Now you know the base definitions. However, there are additional differences, as these measurements are better or worse in different scenarios.
Units of Measurement
You express relative humidity as a percentage because it shows a ratio of how much actual moisture is present divided by what the maximum moisture could be. On the other hand, absolute humidity is a strict measurement in grams of moisture per cubic centimeter. However, absolute humidity can also be shown as a percentage that expresses moisture/per cubic meter of air.
Changes With Temperature
Always remember that relative humidity changes along with the temperature. Absolute humidity never changes, regardless of temperature.
Ultimately, relative humidity is an easier way to judge current levels in terms of how they impact the human body and could lead to damage to assets and infrastructure.
Indication of Comfort
Relative humidity is much simpler for interpreting how humidity affects human comfort because it adjusts to match indoor temperatures. For example, if you see 85% humidity, you know that's too high, regardless of how hot or cold it is.
For this reason, almost all indoor air quality sensor systems project a relative humidity level, making it much easier to understand if humidity must come up or down.
On the other hand, an absolute humidity reading measures grains of moisture and takes nothing into consideration of what it means in terms of comfort.
Keeping optimal humidity levels is critical to improving air quality in school buildings, homes, and office spaces. Ideally, humidity levels should be kept between 30 and 50%. Too far below, you begin experiencing dehydration and nose and eye irritation. Excessive humidity levels lead to sweating and poor sleep and even promote the growth of dangerous allergens, pollens, and molds.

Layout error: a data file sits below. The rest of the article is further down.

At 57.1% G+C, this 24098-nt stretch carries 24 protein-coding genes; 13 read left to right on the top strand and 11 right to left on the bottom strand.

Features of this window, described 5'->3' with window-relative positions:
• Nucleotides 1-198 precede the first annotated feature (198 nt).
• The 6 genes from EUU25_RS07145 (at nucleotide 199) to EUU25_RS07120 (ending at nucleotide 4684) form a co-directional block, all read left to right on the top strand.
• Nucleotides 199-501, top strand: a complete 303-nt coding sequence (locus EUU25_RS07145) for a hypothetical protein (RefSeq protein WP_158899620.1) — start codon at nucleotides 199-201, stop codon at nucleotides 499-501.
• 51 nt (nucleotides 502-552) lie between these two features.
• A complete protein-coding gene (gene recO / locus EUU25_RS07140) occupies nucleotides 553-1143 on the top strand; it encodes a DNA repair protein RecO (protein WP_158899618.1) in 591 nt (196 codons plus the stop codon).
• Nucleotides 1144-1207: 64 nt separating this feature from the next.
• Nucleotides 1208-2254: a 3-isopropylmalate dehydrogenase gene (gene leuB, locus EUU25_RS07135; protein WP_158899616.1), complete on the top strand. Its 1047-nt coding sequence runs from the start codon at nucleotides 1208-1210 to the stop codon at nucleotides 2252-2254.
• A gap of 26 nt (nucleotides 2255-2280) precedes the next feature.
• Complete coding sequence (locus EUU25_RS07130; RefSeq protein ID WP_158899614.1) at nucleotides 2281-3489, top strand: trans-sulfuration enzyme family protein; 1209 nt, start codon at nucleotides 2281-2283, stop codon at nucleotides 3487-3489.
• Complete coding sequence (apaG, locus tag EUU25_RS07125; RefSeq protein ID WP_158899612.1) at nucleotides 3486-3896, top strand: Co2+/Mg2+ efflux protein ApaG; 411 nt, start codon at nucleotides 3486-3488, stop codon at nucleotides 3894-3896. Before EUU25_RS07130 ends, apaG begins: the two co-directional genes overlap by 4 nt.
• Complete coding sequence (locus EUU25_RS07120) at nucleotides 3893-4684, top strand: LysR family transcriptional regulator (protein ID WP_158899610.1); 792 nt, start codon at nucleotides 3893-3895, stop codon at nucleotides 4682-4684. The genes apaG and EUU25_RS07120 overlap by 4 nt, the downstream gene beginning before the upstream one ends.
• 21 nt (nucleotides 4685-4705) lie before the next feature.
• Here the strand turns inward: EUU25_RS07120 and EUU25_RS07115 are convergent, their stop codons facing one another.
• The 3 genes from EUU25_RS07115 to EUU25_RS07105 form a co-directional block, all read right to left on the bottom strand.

So, which measurement is best for understanding health? Again, the winner is relative humidity.
Relative humidity is much more effective for gauging the potential health impacts of poor humidity levels because it allows those responsible to take immediate action. Sure, an absolute humidity reading is the first step to understanding the moisture content in the air, but it takes extra work to measure the potential impacts.
Invest in the Best: Attune's IAQ Monitoring Solution
Maintain the best humidity levels in your building by investing in Attune's state-of-the-art indoor air quality monitors. Attune's high-tech humidity sensors track relative and absolute humidity in real time and administer direct alerts as soon as they pick up uncomfortable humidity levels.
Our system is incredibly easy to get running and can be set up to track indoor humidity levels in minutes. Best of all, it reduces labor for you. Our smart sensors automatically take humidity readings and adjust your HVAC systems to optimize indoor climates so you always have ideal humidity levels.
Learn more about how our indoor air quality sensors can dramatically improve your indoor air levels, and sign up today to schedule a demo.